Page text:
French bank Societe Generale is cooperating with U.S. authorities investigating an interest-rate fixing scandal, while the bank's own internal probe is also continuing, the bank's chief executive said on Wednesday.
"We have not received at this stage any allegation by any regulator. We are cooperating with them," Frederic Oudea told journalists on the sidelines of a financial conference.
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Oudea said he was referring primarily to the U.S. authorities investigating potential malpractice in how banks set the London Interbank Offered Rate or Libor interest rate, which is used as a reference for more than $500 trillion of financial contracts around the world.
Oudea said he had not heard from French prosecutors about the case and declined to comment on developments in Switzerland, where authorities are also probing banks.
Societe Generale's internal probe would take time, he added, declining to say when he thought it might be completed.
"You should understand that it means reviewing hundreds of thousands of mails and phone calls; it is a huge task," he said.
The Libor rate is compiled from estimates by large banks of how much they believe they have to pay to borrow from each other.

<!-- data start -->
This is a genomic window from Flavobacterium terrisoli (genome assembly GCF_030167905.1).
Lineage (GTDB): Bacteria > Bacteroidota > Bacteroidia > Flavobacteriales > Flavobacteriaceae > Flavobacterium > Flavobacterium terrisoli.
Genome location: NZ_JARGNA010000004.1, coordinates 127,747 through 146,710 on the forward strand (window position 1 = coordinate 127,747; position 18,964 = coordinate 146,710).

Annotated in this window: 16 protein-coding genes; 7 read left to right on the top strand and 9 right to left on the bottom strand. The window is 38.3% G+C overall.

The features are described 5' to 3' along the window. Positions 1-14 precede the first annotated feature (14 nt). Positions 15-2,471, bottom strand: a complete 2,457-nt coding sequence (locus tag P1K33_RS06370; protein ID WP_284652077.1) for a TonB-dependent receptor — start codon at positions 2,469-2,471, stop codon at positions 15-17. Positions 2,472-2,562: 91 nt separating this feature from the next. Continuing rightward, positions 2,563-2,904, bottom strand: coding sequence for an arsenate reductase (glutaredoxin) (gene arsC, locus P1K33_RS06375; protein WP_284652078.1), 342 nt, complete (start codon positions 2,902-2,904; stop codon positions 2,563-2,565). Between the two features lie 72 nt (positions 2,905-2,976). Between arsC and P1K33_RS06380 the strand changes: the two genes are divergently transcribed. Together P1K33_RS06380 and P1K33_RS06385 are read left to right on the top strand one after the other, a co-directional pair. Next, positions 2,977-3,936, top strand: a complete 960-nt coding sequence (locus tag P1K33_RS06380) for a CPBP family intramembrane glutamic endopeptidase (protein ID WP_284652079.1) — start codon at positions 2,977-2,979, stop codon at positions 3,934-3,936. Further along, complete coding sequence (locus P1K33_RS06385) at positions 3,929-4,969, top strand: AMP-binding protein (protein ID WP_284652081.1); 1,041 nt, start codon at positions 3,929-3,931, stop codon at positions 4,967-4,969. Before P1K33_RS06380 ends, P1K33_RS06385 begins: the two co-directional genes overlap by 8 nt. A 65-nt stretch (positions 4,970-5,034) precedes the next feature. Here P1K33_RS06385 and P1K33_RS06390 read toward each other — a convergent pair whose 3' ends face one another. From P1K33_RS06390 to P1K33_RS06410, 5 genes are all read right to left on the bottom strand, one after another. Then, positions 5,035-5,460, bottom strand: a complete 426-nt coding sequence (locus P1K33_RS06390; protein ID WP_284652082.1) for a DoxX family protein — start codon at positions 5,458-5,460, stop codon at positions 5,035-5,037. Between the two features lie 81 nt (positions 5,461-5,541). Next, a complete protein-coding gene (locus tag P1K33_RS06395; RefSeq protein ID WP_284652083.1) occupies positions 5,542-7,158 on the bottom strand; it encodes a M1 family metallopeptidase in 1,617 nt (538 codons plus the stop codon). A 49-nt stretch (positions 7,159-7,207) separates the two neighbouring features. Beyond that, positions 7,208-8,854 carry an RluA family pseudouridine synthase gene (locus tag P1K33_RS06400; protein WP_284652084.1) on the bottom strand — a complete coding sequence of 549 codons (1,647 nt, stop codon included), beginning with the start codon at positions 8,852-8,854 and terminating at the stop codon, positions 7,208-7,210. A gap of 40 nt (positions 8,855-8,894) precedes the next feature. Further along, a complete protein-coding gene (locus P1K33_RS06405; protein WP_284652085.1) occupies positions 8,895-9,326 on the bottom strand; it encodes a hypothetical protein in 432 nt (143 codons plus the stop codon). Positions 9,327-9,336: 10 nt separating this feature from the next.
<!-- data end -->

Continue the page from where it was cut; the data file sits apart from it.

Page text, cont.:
Regulators in a number of countries, including the United States and Britain as well as the EU are examining whether some banks may have colluded in setting the benchmark rate.
British bank Barclays Plc
The European Commission, the EU's executive, began talks with the finance industry on Wednesday to examine the possibility of imposing curbs on benchmark indices after the rigging came to light.
Oudea said banks needed to redefine their business models, in light of tougher bank capital rules, to maintain their role in financing the economy, and praised the current French government's "realistic and pragmatic" approach to the sector.
He also said proposals to construct a banking union and single banking supervisor in Europe would be a welcome help to rebuild confidence shaken by the crisis.
The comments were more upbeat than some he made in June, when he told Le Monde newspaper that a banking union would not answer the problem of a crisis in confidence in sovereign debt.
There was "nothing new" to report on SocGen's plans to sell its Greek unit Geniki to Piraeus Bank
"It is not a big issue. The subsidiary is well funded and we are not under pressure to sell," Oudea said, adding that a deal would need a series of approvals to go ahead.
In Egypt, SocGen has received an expression of interest from Qatar National Bank
"It is very premature and the deal is absolutely not done," Oudea said, pointing out that Egyptian regulators must give their approval before the data room can be opened to an interested party.
"The process has been launched, that's all," he said.